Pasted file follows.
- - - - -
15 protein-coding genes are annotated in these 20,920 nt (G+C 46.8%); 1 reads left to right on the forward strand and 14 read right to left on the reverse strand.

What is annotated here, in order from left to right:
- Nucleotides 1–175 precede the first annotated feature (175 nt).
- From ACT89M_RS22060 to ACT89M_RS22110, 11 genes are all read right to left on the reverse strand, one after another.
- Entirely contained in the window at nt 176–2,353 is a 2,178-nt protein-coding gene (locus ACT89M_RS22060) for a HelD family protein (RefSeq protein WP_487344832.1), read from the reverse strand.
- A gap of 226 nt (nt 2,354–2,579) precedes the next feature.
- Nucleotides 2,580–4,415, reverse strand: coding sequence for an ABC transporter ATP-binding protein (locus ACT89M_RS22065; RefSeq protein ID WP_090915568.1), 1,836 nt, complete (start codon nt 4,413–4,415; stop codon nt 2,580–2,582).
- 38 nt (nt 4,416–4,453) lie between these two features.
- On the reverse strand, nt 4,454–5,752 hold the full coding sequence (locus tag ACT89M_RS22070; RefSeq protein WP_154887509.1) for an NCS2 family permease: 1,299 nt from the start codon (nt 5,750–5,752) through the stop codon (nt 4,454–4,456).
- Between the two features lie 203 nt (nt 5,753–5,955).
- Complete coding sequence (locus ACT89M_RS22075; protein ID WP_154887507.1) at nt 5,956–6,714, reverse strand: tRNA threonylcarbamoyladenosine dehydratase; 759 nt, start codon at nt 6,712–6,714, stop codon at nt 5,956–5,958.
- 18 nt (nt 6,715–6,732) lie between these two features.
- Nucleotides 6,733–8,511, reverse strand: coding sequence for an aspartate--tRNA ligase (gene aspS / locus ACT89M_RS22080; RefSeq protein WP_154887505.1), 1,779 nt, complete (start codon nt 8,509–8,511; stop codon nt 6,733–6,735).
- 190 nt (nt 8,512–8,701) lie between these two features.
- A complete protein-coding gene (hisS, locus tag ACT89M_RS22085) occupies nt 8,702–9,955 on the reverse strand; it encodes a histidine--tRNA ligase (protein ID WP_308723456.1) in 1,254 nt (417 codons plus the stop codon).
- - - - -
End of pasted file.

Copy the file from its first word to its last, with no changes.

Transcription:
15 protein-coding genes are annotated in these 20,920 nt (G+C 46.8%); 1 reads left to right on the forward strand and 14 read right to left on the reverse strand.

What is annotated here, in order from left to right:
- Nucleotides 1–175 precede the first annotated feature (175 nt).
- From ACT89M_RS22060 to ACT89M_RS22110, 11 genes are all read right to left on the reverse strand, one after another.
- Entirely contained in the window at nt 176–2,353 is a 2,178-nt protein-coding gene (locus ACT89M_RS22060) for a HelD family protein (RefSeq protein WP_487344832.1), read from the reverse strand.
- A gap of 226 nt (nt 2,354–2,579) precedes the next feature.
- Nucleotides 2,580–4,415, reverse strand: coding sequence for an ABC transporter ATP-binding protein (locus ACT89M_RS22065; RefSeq protein ID WP_090915568.1), 1,836 nt, complete (start codon nt 4,413–4,415; stop codon nt 2,580–2,582).
- 38 nt (nt 4,416–4,453) lie between these two features.
- On the reverse strand, nt 4,454–5,752 hold the full coding sequence (locus tag ACT89M_RS22070; RefSeq protein WP_154887509.1) for an NCS2 family permease: 1,299 nt from the start codon (nt 5,750–5,752) through the stop codon (nt 4,454–4,456).
- Between the two features lie 203 nt (nt 5,753–5,955).
- Complete coding sequence (locus ACT89M_RS22075; protein ID WP_154887507.1) at nt 5,956–6,714, reverse strand: tRNA threonylcarbamoyladenosine dehydratase; 759 nt, start codon at nt 6,712–6,714, stop codon at nt 5,956–5,958.
- 18 nt (nt 6,715–6,732) lie between these two features.
- Nucleotides 6,733–8,511, reverse strand: coding sequence for an aspartate--tRNA ligase (gene aspS / locus ACT89M_RS22080; RefSeq protein WP_154887505.1), 1,779 nt, complete (start codon nt 8,509–8,511; stop codon nt 6,733–6,735).
- 190 nt (nt 8,512–8,701) lie between these two features.
- A complete protein-coding gene (hisS, locus tag ACT89M_RS22085) occupies nt 8,702–9,955 on the reverse strand; it encodes a histidine--tRNA ligase (protein ID WP_308723456.1) in 1,254 nt (417 codons plus the stop codon).